More than £16,000 property was recovered and 16 arrests made in a police crackdown on rural crime.
Lancashire Constabulary hailed the week-long Operation Firecrest a success, after action was aimed at cutting-down rural theft of livestock and property across the area.
Police stop-checked 688 vehicles, seizing six of them and made 16 arrests for a variety of offences, including theft and poaching.
More than 55 rural crime suspects were visited and handed warning letters and officers also visited 22 scrapyards as part of the county-wide operation which ran from October 1 to 7.
At a police check point in Carnforth, officers seized three vehicles – two were found to have no insurance and another was found to be running on red diesel.
Insp Jim Edmonds said: “Crime is generally low in rural areas but criminals can try to take advantage of the remoteness of some communities, believing they may not be seen as they carry out their illegal activities.
“As has been shown during this operation, we are committed to tackling rural crime. Every rural area has a dedicated neighbourhood policing team, responsible for working with local communities to prevent and detect crime.
“We are also working with partners like the National Farmers Union and Trading Standards to target criminals.”
In addition, officers made 161 crime prevention visits to farms and other rural properties countywide, produced a special farm watch crime prevention video and signed up dozens of new members to rural watch schemes ensuring that the fight against rural crime continues.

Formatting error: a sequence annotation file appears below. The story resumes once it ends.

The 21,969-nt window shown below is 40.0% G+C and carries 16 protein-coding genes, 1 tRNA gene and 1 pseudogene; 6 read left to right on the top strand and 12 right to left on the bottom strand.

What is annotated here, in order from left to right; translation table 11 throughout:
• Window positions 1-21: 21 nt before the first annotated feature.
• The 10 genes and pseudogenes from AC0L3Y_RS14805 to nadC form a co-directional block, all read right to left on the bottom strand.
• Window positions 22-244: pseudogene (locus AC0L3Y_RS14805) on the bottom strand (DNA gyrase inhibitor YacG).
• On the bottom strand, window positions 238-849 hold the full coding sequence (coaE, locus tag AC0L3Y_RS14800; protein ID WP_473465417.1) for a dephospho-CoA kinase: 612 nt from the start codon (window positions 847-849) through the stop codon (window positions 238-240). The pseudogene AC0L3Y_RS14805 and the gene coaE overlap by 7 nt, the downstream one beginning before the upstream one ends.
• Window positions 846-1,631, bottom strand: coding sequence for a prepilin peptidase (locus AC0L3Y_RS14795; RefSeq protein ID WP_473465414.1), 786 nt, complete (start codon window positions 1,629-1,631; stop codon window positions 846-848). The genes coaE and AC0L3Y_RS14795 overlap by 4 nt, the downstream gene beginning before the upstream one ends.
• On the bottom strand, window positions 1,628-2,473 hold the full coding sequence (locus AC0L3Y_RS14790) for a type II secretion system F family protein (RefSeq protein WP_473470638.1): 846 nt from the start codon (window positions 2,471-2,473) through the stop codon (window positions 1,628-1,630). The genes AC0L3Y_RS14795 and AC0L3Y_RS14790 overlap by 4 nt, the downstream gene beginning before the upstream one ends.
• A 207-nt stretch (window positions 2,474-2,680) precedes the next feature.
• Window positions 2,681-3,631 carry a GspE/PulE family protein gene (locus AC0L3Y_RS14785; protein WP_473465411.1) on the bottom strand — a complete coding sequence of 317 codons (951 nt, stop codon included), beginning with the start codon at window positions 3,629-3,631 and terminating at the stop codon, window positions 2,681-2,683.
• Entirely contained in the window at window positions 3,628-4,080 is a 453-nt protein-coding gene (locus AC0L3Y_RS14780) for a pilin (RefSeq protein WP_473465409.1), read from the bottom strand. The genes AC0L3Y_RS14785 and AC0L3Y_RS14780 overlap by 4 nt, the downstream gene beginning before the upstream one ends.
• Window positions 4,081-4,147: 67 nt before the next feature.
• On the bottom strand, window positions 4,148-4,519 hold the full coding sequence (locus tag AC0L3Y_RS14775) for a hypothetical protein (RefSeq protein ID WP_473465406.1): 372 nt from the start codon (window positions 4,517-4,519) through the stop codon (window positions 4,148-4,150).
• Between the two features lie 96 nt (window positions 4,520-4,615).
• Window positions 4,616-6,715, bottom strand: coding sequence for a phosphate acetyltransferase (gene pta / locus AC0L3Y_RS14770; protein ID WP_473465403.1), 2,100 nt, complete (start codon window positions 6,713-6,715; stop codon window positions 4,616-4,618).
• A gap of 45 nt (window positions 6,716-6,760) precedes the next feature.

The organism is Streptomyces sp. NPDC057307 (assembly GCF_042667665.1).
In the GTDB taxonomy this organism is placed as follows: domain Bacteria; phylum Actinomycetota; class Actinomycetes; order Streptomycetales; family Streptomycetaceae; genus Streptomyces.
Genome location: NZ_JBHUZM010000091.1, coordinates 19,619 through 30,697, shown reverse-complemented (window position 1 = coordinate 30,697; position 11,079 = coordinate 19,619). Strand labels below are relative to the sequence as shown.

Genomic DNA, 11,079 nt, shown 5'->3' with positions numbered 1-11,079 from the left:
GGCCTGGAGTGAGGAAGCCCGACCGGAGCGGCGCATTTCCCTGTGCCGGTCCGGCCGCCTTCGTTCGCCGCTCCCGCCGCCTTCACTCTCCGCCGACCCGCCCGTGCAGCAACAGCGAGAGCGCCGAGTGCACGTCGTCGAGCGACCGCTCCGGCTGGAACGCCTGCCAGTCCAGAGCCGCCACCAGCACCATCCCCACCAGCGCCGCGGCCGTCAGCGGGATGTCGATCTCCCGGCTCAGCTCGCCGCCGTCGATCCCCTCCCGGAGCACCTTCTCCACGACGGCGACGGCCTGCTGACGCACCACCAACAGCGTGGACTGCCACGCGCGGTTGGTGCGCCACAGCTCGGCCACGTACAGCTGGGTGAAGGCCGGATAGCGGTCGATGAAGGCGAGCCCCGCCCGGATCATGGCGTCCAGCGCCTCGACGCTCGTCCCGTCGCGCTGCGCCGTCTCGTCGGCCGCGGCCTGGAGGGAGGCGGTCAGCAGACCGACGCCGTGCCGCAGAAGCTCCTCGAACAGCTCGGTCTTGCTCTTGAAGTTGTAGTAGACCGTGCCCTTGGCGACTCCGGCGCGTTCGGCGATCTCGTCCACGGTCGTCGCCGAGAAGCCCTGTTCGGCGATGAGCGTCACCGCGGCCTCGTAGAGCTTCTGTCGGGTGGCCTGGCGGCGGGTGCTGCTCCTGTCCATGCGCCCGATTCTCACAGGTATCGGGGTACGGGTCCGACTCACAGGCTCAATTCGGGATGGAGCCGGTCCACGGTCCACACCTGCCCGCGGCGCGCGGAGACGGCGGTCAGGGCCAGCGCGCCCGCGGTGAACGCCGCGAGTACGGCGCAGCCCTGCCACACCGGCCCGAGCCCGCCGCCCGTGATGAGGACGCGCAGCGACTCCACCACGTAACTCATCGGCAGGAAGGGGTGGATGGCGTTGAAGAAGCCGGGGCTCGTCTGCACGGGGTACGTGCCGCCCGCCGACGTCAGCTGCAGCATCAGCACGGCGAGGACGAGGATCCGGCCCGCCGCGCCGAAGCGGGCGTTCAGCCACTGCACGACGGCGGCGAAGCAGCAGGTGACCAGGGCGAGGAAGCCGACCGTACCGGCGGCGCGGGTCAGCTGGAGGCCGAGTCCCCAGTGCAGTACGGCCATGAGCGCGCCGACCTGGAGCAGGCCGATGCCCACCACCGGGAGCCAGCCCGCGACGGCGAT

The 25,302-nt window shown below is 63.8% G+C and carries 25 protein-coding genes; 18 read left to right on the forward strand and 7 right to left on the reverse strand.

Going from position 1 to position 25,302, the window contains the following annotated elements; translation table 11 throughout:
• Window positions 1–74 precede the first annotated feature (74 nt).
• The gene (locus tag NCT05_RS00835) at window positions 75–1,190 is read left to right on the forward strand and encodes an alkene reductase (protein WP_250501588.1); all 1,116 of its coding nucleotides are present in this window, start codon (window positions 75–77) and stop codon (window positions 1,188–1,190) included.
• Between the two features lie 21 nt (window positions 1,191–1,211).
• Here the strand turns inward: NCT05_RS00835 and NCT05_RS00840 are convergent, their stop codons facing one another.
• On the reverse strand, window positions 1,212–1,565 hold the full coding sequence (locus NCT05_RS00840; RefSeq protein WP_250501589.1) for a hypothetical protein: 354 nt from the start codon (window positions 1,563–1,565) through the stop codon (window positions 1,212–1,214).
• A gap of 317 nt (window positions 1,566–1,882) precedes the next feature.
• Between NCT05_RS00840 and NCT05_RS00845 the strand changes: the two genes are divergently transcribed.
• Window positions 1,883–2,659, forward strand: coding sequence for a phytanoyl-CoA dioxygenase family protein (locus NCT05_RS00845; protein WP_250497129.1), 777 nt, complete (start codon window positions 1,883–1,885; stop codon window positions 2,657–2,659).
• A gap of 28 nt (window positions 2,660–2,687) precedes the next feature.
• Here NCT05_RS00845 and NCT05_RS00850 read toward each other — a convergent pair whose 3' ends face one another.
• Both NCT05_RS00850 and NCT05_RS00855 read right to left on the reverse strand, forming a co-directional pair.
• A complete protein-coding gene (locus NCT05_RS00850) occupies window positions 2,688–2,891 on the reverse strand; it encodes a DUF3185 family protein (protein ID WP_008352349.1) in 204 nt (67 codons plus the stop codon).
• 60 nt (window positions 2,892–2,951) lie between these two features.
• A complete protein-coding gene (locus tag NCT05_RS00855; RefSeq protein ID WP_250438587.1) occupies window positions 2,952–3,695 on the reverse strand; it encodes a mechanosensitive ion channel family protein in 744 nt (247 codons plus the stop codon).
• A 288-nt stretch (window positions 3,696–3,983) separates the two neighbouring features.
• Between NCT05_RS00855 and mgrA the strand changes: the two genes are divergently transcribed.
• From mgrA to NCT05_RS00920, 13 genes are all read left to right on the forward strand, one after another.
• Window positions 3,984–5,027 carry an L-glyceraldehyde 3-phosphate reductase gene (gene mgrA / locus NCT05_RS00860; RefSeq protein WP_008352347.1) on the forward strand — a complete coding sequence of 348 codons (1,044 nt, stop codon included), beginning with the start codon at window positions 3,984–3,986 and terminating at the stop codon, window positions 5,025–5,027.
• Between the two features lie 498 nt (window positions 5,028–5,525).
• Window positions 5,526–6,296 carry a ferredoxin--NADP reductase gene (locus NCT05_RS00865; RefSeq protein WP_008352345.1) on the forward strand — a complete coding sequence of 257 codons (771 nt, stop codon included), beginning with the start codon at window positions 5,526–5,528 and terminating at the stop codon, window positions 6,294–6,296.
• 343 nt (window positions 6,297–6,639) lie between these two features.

Lancashire Assistant Chief Constable Mark Bates said: “The initial results from Operation Firecrest are encouraging both in terms of targeting offenders and providing reassurance to local rural communities.”
“We made numerous arrests and seized a variety of vehicles so enquiries are still ongoing but I am confident that the operation has sent a clear message to people involved in rural crime that both police and communities will not tolerate this type of behaviour.
“I am also tremendously encouraged by the support we’ve received from rural communities throughout the operation.
“They have readily taken on board crime prevention advice and seem very keen to join to local rural watch and farm watch schemes in a bid to help us combat crime in future.”
Anybody who would like to speak to an officer to discuss concerns about rural crime or report suspicious activity that they have seen and not yet reported should contact local police on 101.
Anyone who would like advice on how to reduce the risk of crime can view a special crime prevention clip on the Lancashire Police Youtube channel: http://www.youtube.com/user.